A total of 4 (8%) patients had paroxysmal atrial fibrillation in medical history before CABG and all of them proceeded to have postoperative atrial fibrillation, therefore paroxysmal atrial fibrillation in medical history could not be taken into multivariate regression analysis. Concomitant medication was presented in Table 1. No patient had received digoxin, and amiodarone was only administered after an episode of postoperative atrial fibrillation.

Table 1 The demographic, clinical, and laboratory parameters of patients in both groups

There were no differences between the POAF(+) group and the PAOF(−) group in terms of age, gender, body mass index (BMI) and waist circumference. Similarly, both groups did not differ in laboratory measurements. The history of hypertension occurrence, chronic obstructive pulmonary diseases, previous myocardial infarction, previous percutaneous coronary intervention, and stroke were similar in both groups. Diabetes mellitus was more frequent in POAF(−) group (P = 0.02). The CHA2DS2VASc score was similar in both groups. All demographic, clinical, and biochemical parameters are presented in Table 1.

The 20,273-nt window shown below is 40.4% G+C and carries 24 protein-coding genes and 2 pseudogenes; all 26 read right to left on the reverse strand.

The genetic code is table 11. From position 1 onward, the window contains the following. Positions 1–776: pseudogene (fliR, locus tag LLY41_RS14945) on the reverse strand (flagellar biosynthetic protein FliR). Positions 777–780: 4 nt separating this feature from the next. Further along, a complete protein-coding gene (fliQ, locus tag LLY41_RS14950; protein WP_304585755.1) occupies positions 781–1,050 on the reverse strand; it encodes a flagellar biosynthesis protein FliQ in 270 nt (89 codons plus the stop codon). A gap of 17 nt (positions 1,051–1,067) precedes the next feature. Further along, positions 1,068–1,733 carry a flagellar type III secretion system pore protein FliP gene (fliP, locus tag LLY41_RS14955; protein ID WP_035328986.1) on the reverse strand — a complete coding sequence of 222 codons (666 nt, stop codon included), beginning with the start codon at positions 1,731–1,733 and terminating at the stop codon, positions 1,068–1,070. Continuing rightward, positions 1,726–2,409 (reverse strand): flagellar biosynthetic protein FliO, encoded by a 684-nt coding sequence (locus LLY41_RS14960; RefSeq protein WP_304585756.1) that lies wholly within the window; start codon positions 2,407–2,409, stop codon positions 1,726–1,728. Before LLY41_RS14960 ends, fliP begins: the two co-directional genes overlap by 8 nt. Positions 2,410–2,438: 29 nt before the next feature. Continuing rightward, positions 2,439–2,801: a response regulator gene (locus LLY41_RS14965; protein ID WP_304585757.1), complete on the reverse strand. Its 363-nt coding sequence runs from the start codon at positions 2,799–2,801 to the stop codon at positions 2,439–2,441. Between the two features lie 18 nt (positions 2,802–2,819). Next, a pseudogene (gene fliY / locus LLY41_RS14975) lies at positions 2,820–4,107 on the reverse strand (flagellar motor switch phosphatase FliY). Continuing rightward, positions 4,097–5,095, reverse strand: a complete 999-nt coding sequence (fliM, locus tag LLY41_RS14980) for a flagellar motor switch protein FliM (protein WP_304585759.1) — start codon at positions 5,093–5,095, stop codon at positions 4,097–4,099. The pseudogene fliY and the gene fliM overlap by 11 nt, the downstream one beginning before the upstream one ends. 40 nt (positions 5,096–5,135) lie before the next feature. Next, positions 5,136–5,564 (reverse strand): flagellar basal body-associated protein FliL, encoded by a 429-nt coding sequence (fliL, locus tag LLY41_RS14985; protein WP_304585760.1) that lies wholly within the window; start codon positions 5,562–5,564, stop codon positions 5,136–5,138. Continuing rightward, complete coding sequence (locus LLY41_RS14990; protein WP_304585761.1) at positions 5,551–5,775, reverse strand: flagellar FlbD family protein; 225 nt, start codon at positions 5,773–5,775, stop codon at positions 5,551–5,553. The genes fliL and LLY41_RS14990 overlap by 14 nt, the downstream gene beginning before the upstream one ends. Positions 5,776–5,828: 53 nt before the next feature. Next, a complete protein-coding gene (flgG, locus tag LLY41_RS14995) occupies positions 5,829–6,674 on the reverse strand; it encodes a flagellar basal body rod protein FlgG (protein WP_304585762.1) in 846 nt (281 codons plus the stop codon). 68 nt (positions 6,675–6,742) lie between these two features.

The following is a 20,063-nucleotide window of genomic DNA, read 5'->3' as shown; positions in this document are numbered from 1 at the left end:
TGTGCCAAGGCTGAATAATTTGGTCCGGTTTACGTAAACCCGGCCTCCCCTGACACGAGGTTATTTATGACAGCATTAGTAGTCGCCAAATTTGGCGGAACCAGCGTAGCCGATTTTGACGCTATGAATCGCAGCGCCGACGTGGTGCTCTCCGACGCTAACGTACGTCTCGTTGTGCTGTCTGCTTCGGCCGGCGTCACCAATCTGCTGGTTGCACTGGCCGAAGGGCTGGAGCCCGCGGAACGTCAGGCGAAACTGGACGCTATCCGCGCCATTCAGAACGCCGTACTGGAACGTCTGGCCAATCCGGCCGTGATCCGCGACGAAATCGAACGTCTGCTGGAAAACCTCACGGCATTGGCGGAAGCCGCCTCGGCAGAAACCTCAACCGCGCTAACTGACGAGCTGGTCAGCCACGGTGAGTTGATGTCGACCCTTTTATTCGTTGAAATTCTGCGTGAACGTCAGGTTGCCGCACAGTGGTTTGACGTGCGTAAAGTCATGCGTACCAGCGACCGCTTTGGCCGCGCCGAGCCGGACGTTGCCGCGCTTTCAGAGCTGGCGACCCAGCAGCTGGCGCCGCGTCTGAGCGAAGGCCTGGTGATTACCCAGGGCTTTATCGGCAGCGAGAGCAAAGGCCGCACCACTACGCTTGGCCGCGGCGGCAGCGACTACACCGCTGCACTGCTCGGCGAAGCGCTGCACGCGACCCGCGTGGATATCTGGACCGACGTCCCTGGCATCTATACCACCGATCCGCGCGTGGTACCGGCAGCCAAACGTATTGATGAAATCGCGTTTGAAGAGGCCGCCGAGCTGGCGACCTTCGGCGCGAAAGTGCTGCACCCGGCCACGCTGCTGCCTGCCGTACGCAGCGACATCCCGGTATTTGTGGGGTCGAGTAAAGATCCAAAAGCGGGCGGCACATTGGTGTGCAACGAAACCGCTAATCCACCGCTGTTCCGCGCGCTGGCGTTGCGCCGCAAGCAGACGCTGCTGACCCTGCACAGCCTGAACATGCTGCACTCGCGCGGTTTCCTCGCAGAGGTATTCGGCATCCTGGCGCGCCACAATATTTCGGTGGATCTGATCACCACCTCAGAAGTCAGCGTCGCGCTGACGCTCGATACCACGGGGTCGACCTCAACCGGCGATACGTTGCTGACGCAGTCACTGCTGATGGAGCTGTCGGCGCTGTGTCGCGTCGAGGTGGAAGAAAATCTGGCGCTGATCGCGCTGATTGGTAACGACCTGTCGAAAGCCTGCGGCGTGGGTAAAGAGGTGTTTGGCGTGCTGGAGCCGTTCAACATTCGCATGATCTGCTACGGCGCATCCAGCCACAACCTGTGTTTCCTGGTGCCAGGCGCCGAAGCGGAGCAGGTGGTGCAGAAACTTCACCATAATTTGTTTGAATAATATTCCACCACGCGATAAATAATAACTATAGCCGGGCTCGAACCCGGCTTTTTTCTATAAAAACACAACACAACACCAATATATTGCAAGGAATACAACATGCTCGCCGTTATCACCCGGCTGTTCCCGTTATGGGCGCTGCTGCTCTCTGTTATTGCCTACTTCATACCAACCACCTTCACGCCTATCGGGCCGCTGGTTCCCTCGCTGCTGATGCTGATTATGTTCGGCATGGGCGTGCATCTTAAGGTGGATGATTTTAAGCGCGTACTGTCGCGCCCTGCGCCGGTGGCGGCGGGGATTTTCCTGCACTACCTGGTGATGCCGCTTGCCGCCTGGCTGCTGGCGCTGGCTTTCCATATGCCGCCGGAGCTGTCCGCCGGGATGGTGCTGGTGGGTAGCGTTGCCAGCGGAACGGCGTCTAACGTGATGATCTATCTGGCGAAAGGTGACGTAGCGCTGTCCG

The echocardiographic measurements of left ventricle and left atrium were similar in both groups. The thickness of epicardial adipose tissue was similar in both groups. All echocardiographic parameters are shown in Table 2.

Table 2 The echocardiographic parameters in both groups

The resistin concentration in PVAT at the distal part of the left anterior descending coronary artery was higher in the postoperative atrial fibrillation group but it was not found to be statistically significant (P = 0.15). In PVAT close to the left main trunk resistin concentration was significantly higher in the POAF(+) than in the POAF(−) group (P = 0.03). There were no statistical differences in resistin concentrations between PVAT near to the trunk of left coronary artery and PVAT near to the distal part of left descending artery in each of the studied groups (Table 3).

Table 3 The concentration of resistin in perivascular adipose tissue in two regions in the heart surface in both groups